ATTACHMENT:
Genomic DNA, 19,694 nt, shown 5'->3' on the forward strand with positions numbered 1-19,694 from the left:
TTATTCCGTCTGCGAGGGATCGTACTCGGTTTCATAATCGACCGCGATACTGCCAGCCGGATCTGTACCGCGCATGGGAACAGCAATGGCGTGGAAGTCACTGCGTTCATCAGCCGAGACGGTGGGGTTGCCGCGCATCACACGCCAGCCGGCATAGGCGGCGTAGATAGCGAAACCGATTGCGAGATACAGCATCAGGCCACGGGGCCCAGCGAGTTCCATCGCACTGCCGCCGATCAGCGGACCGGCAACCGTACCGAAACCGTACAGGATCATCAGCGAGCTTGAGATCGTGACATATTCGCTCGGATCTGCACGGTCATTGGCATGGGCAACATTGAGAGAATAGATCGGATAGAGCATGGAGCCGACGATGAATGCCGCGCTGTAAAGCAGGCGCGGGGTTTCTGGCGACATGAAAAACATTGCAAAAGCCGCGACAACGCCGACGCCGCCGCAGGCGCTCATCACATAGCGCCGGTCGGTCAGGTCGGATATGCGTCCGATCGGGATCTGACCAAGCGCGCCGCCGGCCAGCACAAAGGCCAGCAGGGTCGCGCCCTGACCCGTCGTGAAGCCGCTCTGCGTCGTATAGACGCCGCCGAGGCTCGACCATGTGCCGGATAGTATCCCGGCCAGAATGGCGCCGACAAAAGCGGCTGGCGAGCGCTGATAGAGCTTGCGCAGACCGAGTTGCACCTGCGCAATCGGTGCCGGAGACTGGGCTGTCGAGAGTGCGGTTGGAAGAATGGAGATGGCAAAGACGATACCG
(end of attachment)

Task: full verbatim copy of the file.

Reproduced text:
Genomic DNA, 19,694 nt, shown 5'->3' on the forward strand with positions numbered 1-19,694 from the left:
TTATTCCGTCTGCGAGGGATCGTACTCGGTTTCATAATCGACCGCGATACTGCCAGCCGGATCTGTACCGCGCATGGGAACAGCAATGGCGTGGAAGTCACTGCGTTCATCAGCCGAGACGGTGGGGTTGCCGCGCATCACACGCCAGCCGGCATAGGCGGCGTAGATAGCGAAACCGATTGCGAGATACAGCATCAGGCCACGGGGCCCAGCGAGTTCCATCGCACTGCCGCCGATCAGCGGACCGGCAACCGTACCGAAACCGTACAGGATCATCAGCGAGCTTGAGATCGTGACATATTCGCTCGGATCTGCACGGTCATTGGCATGGGCAACATTGAGAGAATAGATCGGATAGAGCATGGAGCCGACGATGAATGCCGCGCTGTAAAGCAGGCGCGGGGTTTCTGGCGACATGAAAAACATTGCAAAAGCCGCGACAACGCCGACGCCGCCGCAGGCGCTCATCACATAGCGCCGGTCGGTCAGGTCGGATATGCGTCCGATCGGGATCTGACCAAGCGCGCCGCCGGCCAGCACAAAGGCCAGCAGGGTCGCGCCCTGACCCGTCGTGAAGCCGCTCTGCGTCGTATAGACGCCGCCGAGGCTCGACCATGTGCCGGATAGTATCCCGGCCAGAATGGCGCCGACAAAAGCGGCTGGCGAGCGCTGATAGAGCTTGCGCAGACCGAGTTGCACCTGCGCAATCGGTGCCGGAGACTGGGCTGTCGAGAGTGCGGTTGGAAGAATGGAGATGGCAAAGACGATACCG